Whether you’re a fan of pop country or not (I’m generally not), I strongly suggest you check out a song called “Didn’t Have To Be” by Brad Paisley. An ode to his stepfather, it may be one of the most original and touching songs to have come out that year.
My friend Tony and his ex and future wife Lara are apparently going to buy a house. It was something they always talked about in their first marriage but things were always too turbulent. Now that they’re together again, I guess they believe new beginning warrant taking chances. They’re probably right.
The website he showed me that had pictures of the house also had pictures of his family at the Colossal Kingdom amusement park. I had never met the kids before and never seen him with them. It was extremely odd to see my friend, younger than I, as being the Dad. He’s one of only two of my friends to have kids so far. His are the only ones out of diapers. But there was no mistaking it in the pictures.
They were an odd combination. Tony was 19 and barely a year out of high school. Lara was a nearly thirty year old divorced mother of three living in a welfare complex. I never learned much about the father(s) of Lara’s children, but I gathered that (t)he(y) was/were never a significant part of the kids’ lives. At 19, Tony was a father with two sons and a daughter not five years younger than he. It was difficult to wrap my hands around then and it’s still difficult now.
There was no mistaking it in the Colossal Kingdom pictures. Biological or not, he was Dad. From what I understand, Lara was pretty directionless when they met. She was on welfare with little likelihood of getting off any time soon. She was overwhelmed by her children — particularly their problematic daughter. He stepped into a tempest and managed to keep it all together for a couple years. Unfortunately, it was the conflict about their oldest that drove the wedge that cracked their marriage wide open. Having gotten this family all at once, I think that made it all the more harder to let go of when that time would come.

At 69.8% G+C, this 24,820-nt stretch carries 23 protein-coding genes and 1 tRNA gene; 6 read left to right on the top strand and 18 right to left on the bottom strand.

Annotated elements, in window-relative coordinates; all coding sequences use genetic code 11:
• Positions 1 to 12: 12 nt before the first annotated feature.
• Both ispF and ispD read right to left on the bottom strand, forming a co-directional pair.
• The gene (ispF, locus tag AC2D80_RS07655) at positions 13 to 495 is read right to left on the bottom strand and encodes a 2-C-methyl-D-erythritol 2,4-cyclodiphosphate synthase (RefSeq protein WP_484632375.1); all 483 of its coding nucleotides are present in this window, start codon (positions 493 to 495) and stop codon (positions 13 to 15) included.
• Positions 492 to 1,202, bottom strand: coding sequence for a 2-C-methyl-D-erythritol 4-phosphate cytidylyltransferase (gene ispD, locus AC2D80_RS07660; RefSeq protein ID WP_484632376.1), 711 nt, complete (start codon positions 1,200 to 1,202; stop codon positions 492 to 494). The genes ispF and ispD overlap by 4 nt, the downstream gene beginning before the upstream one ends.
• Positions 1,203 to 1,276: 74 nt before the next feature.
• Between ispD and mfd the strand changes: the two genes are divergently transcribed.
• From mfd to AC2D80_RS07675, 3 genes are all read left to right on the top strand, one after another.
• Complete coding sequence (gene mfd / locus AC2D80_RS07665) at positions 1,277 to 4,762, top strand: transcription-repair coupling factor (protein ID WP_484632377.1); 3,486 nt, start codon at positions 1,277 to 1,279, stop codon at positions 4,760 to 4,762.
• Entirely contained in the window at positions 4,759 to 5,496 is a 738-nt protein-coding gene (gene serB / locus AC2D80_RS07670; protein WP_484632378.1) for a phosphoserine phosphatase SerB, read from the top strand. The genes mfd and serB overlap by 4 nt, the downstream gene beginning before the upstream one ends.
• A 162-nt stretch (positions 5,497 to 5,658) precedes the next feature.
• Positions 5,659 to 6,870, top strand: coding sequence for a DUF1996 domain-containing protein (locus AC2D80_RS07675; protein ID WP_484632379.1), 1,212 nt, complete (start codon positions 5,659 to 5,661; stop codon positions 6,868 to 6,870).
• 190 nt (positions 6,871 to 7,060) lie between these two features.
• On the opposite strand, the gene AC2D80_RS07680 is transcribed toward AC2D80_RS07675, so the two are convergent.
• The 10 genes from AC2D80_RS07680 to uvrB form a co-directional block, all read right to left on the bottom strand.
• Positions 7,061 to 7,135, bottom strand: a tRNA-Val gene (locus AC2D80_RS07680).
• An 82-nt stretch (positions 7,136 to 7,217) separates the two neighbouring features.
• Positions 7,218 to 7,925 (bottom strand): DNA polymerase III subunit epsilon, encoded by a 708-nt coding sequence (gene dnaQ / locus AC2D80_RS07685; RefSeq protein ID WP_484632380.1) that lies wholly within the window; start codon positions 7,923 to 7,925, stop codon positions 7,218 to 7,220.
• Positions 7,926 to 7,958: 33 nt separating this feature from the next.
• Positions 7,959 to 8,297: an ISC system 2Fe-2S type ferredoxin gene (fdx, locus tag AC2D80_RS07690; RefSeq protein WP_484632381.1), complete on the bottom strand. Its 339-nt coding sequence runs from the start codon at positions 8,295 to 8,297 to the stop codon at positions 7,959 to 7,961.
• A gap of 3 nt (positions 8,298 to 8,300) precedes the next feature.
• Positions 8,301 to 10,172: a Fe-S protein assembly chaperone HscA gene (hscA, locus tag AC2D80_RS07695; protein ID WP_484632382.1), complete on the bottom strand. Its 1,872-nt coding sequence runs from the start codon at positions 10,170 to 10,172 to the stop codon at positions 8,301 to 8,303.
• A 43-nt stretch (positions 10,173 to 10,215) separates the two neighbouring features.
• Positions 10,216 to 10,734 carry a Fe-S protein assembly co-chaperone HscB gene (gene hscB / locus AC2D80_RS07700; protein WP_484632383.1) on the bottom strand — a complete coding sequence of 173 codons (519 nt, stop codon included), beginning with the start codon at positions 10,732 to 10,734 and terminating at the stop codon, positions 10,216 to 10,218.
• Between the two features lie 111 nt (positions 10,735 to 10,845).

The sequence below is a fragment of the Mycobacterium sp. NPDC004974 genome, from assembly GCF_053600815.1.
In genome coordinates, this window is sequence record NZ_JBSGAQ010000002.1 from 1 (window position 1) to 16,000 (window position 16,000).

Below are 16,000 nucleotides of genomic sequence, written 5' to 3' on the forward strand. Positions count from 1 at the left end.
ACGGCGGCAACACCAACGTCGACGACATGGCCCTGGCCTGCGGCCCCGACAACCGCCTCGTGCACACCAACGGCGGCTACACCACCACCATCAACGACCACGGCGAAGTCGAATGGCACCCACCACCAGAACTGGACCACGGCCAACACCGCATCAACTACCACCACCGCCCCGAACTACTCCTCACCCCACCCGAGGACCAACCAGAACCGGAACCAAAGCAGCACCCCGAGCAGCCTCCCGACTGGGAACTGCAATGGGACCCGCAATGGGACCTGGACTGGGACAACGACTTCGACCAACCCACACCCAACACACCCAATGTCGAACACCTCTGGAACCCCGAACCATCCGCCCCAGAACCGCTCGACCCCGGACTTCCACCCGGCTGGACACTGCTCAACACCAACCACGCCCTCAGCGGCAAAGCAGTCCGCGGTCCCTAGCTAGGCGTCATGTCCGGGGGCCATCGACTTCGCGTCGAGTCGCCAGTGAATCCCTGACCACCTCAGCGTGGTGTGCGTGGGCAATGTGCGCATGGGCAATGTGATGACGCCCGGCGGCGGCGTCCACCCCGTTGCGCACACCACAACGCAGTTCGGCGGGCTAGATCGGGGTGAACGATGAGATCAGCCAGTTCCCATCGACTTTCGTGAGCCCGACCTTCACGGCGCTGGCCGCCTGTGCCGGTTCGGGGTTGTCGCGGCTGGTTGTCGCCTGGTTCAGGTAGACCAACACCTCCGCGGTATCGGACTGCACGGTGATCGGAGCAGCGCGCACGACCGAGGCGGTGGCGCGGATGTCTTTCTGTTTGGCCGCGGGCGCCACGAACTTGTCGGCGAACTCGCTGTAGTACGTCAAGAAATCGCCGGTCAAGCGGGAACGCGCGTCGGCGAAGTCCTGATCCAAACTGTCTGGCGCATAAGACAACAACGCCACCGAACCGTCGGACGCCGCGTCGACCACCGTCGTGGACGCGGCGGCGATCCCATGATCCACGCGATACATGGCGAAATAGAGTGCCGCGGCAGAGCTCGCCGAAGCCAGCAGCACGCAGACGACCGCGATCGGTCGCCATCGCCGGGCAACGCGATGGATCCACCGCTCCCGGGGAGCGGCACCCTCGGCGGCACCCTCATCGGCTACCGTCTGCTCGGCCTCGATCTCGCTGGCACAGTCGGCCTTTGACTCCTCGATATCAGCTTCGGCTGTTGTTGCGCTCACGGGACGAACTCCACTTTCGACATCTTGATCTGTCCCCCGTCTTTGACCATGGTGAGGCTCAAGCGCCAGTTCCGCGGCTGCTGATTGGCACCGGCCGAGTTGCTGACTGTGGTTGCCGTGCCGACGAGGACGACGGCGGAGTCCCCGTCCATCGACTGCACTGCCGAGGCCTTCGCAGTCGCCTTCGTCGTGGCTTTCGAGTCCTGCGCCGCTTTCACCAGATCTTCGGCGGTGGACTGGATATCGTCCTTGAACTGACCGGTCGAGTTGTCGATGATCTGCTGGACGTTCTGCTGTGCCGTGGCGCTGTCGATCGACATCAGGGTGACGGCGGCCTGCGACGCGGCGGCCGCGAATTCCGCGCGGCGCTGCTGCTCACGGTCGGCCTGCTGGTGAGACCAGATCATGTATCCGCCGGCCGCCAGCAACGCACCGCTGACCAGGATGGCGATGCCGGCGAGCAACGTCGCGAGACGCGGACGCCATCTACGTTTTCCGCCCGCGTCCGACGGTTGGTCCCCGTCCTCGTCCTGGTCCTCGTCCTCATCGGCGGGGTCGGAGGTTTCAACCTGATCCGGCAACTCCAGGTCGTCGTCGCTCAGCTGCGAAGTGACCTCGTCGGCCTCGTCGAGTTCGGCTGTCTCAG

My coworker Simon is also a step-dad in all but marriage-license. He was relating to me the other day how disturbed he was about the family finances. Family. Finances. Like Tony, Simon also stepped into a relationship and immediately became a father. In some ways I think he has had a more difficult task than Tony did. Paige was apparently pretty clueless on how to take care of her kids and it was Simon, who’d been a dad for all of a couple months, who actually came up with a disciplining regimen. Prior to that, Paige was rewarding whichever son it was that hadn’t done something wrong. The oldest son would talk back, the youngest son would get ice cream. This lead to endless tattling and even more acrimony than is usual between brothers.
Things were apparently so bad that Paige told me a while back that she was considering giving the oldest one up to the state. A couple years later and they’re now stable, relatively speaking.
As I contemplate whether or not to embark on fatherhood and consider all of the challenges therein, I can’t help but admire those around me that not only stepped right into fatherhood, but into unstable situations and made the most of it.
Several years ago I was at a party where I met two young ladies. They had apparently graduated high school, moved out to Hollywood to become actresses and instead came back mothers. I was mildly interested in one of them for a little while. At some point, however, it donned on me as she was talking about her kid, I realized how much the kid was at best an ornament and at worst a chore. And I saw how she insisted on not letting the kid hinder her ability to enjoy her youth. It wasn’t what she said as much as how she said it… as though the ability to go out with friends and get drunk were a civil right and the baby was a little John Ashcroft trying to trample on it.
It was a bizarre realization that left a pretty bad taste in my mouth. I lost interest almost immediately thereafter. As envious as I may be of Tony’s role as Dad to two strappin’ young boys and as admiring as I am of Simon’s work with Paige’s kids, I determined then that wasn’t a role that I really wanted to be in. Had I fallen in love with a woman with a woman that had kids my views might be different. But the thought of parenthood is scary enough. The thought of step-parenthood or unplanned parenthood is even worse.
So hat’s off to all those that became the parents they didn’t have to — or didn’t want to — be.